|a screen or mat covered with a dark material for shielding a camera lens from excess light or glare.|
|a printed punctuation mark (‽), available only in some typefaces, designed to combine the question mark (?) and the exclamation point (!), indicating a mixture of query and interjection, as after a rhetorical question.|
|—n , pl -blies|
|1.||a number of people gathered together, esp for a formal meeting held at regular intervals|
|2.||the act of assembling or the state of being assembled|
|3.||the process of putting together a number of parts to make a machine or other product|
|4.||machinery a group of mating components before or after fitting together|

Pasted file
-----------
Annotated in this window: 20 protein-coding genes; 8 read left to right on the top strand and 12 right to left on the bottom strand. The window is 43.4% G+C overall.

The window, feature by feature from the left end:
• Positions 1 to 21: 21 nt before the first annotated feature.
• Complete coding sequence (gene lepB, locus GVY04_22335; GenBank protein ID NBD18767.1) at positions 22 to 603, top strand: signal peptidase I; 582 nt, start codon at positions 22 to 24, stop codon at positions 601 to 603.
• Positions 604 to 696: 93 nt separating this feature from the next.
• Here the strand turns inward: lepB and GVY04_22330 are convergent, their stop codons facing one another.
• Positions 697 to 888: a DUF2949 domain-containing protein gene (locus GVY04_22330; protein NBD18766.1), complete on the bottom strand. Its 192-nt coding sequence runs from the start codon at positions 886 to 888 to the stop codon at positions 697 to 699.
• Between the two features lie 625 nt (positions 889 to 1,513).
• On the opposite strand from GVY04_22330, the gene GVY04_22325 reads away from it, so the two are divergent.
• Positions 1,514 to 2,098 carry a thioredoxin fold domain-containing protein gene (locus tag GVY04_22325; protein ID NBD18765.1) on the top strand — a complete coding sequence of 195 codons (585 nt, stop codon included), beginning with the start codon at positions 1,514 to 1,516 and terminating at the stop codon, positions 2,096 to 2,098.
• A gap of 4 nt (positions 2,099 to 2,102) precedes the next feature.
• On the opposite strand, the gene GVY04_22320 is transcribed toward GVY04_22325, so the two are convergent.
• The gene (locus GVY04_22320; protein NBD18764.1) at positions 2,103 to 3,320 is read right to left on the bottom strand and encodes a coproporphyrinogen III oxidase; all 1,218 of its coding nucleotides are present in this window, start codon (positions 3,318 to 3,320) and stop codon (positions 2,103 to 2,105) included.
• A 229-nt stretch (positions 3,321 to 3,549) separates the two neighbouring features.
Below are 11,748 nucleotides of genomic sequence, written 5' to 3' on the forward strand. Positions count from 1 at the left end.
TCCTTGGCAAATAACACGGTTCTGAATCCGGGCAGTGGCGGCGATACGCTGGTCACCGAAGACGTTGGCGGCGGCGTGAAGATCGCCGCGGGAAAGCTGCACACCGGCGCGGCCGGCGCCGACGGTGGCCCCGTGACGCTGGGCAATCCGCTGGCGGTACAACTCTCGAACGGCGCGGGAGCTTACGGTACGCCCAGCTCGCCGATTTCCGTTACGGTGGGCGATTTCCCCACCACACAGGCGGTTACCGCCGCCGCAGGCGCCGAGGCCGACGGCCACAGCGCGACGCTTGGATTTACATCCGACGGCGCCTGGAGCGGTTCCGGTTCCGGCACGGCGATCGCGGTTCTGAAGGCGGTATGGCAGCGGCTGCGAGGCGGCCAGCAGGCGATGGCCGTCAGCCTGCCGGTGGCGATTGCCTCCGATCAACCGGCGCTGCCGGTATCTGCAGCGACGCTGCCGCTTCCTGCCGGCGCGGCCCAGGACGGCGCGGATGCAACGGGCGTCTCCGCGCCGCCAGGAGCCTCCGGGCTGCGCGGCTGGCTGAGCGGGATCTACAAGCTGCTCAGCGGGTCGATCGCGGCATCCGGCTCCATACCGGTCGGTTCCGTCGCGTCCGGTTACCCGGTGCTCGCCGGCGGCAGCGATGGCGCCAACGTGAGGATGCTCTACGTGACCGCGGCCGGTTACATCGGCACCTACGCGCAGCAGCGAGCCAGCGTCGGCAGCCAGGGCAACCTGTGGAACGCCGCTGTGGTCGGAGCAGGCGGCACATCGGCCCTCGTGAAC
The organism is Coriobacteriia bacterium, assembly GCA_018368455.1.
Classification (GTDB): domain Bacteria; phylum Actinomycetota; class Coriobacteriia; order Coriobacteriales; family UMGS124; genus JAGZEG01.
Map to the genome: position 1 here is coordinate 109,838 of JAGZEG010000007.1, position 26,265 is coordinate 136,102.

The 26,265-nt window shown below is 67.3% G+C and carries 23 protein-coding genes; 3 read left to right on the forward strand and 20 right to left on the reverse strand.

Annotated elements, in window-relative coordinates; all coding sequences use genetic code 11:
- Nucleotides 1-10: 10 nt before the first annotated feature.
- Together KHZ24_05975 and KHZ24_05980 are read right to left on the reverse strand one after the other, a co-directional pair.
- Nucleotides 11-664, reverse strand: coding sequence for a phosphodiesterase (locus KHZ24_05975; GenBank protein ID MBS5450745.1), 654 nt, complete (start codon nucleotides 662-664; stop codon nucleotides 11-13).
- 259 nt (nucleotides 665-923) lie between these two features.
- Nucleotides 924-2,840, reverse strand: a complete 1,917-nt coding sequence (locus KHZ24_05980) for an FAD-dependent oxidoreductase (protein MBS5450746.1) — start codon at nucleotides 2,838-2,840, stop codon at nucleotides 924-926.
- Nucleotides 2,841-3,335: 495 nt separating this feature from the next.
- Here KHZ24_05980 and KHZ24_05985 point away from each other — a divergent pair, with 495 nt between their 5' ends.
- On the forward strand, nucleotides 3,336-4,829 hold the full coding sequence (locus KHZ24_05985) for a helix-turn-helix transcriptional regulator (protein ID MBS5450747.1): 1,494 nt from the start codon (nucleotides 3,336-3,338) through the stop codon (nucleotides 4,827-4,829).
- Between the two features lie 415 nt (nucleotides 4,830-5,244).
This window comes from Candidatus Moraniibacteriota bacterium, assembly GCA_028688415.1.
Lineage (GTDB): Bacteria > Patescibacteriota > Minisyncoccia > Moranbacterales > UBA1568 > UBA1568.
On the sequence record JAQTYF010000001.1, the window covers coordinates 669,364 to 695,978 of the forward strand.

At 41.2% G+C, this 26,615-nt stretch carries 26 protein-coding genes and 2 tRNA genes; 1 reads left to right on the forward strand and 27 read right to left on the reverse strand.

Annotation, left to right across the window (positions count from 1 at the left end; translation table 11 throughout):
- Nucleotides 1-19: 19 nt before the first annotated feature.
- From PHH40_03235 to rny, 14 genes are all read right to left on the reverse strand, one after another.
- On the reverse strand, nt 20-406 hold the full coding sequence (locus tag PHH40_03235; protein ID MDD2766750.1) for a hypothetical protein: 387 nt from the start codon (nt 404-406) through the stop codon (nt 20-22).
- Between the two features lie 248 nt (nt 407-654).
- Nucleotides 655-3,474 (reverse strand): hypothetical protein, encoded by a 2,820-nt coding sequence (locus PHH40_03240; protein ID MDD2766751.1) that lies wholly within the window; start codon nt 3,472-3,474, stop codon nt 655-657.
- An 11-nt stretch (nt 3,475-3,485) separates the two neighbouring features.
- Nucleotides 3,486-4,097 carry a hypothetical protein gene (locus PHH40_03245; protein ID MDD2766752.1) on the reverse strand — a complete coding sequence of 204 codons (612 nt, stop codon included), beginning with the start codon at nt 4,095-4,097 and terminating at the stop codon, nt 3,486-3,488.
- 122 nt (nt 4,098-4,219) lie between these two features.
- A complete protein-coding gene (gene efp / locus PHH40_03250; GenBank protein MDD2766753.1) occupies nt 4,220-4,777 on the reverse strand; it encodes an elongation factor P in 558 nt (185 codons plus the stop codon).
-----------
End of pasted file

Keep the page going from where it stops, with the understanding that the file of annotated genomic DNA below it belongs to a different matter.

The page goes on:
|a. a signal for personnel to assemble, as by drum, bugle, etc|
|b. (as modifier): an assembly area|
deliberative council, usually legislative or juridical in purpose and power. The name has been given to various ancient and modern bodies, both political and ecclesiastical. It has been applied to relatively permanent bodies meeting periodically, such as the ancient Greek and Roman assemblies, the Germanic tribal assemblies, the French National Assembly, the legislative houses called assemblies in certain states of the United States, and the UN General Assembly. It has also been applied to groups sitting only for special purposes and for limited periods, such as the Westminster Assembly, which met in 1643 to draft a new constitution for the Church of England.
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